Posted on 20th November 2018
The Rediscovery Centre and Global Action plan hosted the annual Let’s Talk Science Festival on the 16th and 17th of November 2018. It was the time and place for a most wonderful exploration of what we need every day and yet so often take for granted – food. More specifically, the science behind food. There’s science behind everything, of course, but when it comes to eating, do we really think about it all that much? Who wants to spend time thinking about it when you could be eating it?!
The Rediscovery Centre and Global Action Plan wanted to have our cake and eat it. We wanted to encourage people to think about the science involved behind some of the food that we eat. By doing so we aim to promote public awareness and interest in science and technology, ultimately to encourage the next generation of scientists and engineers in Ballymun and in the wider Dublin community.
The science festival took place in the Rediscovery Centre. We invited a whole host of experts in the fields of food and food science. The guests included the Dublin Institute of Technology, Imaginosity, Agri Aware, Dublin City University, Airfield Estate and Tallaght Institute of Technology. Together with Global Action Plan, we at the Rediscovery Centre also put on our own exhibits, that were designed to engage, educate and excite.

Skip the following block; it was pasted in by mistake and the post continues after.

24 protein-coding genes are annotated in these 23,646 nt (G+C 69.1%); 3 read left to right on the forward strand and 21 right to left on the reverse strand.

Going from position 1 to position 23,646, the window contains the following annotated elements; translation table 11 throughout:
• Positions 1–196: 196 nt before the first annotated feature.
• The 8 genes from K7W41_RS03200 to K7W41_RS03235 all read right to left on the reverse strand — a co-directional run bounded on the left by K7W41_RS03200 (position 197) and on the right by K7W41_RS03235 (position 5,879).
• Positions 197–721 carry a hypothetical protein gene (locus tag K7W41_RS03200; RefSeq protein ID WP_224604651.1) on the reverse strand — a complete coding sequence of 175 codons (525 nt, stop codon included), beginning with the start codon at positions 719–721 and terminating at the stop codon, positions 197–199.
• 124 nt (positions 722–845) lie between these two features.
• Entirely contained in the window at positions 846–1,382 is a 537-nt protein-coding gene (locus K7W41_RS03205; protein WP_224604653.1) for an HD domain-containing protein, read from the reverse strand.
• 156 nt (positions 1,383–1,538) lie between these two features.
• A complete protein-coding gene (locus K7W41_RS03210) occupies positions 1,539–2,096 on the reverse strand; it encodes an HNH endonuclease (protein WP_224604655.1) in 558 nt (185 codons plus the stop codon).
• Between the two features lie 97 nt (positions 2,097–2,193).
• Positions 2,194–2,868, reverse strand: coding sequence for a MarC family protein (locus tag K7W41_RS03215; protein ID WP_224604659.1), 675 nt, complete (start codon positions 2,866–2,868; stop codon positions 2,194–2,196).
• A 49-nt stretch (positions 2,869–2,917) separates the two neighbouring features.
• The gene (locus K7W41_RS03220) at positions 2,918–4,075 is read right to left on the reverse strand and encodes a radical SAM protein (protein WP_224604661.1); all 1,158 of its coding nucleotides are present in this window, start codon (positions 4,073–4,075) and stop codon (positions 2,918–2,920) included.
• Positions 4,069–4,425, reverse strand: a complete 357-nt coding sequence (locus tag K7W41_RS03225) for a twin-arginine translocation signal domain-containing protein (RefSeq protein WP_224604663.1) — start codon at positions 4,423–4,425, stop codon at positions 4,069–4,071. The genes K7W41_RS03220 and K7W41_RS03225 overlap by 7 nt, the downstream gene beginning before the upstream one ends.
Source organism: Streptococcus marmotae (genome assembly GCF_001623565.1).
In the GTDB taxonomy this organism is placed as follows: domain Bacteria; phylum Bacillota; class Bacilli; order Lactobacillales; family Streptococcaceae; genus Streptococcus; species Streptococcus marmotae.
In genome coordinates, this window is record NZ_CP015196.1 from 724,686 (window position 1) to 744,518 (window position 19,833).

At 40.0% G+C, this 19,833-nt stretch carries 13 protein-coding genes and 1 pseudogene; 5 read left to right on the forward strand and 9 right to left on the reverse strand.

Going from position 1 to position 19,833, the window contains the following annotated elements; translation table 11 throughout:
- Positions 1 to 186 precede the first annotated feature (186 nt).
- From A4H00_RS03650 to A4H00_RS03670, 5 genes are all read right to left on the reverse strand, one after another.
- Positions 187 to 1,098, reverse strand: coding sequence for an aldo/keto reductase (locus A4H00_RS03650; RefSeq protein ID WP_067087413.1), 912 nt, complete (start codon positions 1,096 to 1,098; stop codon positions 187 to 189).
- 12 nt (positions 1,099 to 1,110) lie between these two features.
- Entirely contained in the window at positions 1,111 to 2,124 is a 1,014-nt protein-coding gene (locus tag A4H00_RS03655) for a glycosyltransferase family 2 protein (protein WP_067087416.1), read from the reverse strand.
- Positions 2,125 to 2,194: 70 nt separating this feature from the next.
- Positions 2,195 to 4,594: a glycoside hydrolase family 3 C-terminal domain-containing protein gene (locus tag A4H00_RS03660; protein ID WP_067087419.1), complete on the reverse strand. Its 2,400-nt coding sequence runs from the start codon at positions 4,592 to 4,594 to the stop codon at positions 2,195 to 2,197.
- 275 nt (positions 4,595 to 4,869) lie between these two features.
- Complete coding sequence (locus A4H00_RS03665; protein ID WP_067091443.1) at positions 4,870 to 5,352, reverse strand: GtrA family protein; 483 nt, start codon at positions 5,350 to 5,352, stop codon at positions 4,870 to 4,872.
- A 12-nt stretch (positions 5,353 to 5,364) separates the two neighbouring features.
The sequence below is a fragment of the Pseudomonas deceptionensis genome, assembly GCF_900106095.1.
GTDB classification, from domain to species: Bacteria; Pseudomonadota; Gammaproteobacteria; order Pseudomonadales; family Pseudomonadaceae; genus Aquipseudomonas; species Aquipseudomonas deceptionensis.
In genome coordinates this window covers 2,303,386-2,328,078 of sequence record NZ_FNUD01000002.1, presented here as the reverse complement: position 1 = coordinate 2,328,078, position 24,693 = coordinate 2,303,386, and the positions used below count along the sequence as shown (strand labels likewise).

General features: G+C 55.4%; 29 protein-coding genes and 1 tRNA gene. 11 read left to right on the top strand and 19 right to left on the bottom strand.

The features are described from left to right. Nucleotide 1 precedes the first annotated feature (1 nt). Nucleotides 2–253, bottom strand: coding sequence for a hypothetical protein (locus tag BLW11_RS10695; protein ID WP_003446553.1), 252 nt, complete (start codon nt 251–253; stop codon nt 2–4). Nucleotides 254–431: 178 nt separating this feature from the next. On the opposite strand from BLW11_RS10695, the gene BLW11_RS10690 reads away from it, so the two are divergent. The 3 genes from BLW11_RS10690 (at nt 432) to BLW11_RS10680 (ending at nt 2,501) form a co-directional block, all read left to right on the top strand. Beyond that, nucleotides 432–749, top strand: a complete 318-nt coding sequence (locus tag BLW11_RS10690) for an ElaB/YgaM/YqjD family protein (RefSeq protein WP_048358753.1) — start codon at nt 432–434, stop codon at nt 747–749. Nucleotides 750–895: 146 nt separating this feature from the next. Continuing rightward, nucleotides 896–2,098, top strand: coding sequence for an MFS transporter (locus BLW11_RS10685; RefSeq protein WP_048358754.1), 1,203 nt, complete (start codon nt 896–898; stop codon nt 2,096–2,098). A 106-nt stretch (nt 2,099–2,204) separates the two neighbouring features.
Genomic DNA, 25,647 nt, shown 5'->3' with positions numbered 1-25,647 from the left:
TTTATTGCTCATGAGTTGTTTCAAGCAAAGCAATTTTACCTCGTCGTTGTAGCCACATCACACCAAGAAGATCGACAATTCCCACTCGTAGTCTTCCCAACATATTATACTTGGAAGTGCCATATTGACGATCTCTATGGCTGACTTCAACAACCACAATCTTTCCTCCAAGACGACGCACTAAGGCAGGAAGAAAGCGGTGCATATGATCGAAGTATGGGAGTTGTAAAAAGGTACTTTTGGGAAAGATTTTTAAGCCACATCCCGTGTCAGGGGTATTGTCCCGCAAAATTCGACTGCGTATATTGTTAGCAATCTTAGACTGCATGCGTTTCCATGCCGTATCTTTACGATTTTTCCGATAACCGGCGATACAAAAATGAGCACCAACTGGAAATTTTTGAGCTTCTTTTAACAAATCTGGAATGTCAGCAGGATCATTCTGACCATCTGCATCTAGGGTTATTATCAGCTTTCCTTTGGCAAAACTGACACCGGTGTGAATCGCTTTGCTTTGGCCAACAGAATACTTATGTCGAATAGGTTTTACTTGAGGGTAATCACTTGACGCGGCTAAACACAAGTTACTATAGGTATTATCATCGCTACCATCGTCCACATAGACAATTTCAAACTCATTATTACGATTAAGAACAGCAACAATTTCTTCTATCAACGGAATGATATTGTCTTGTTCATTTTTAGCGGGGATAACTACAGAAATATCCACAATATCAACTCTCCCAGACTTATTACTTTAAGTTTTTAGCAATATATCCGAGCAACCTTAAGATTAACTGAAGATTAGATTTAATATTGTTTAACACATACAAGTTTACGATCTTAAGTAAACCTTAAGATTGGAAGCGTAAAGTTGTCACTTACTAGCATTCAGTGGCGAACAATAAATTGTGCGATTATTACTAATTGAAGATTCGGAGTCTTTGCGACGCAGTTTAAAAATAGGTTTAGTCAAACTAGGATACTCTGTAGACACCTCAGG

The first event was an evening affair, on the 16th of November, which was aimed at adults and included a variety of demonstrations, information stands and hands-on activities. We sometimes forget that adults can still retain the sense of curiosity that children have but don’t often get the chance to use it, so we felt it was a great opportunity to engage with them on the hidden wonders of the every day. It also presented us with the chance to explore more adult-orientated activities such as the science behind brewing beer.
The second event was the big family event on the 17th of November and it was open to all. We were expecting a big crowd and we weren’t disappointed. Over 400 people attended the festival and it’s fair to say that they were well looked after. Our nine exhibitor stands hosted some 30 hands-on activities in addition to four separate shows from Imaginosity. Children and adults alike were invited to make their own mozzarella cheese, learn more about composting their food waste, examine the difference between regular bread and the gluten-free variety, discover how important bees and worms are to our food supply with our biodiversity jenga game, increase their knowledge about the science behind smells; the list goes on and on.
In between all the activities, we were sneaking in some solid education too and, by associating science with fun, hoped to break down any of those silly old stereotypes that people might have about science being boring. Children and young people can associate science with investigation and adventure, than with lab coats and log books.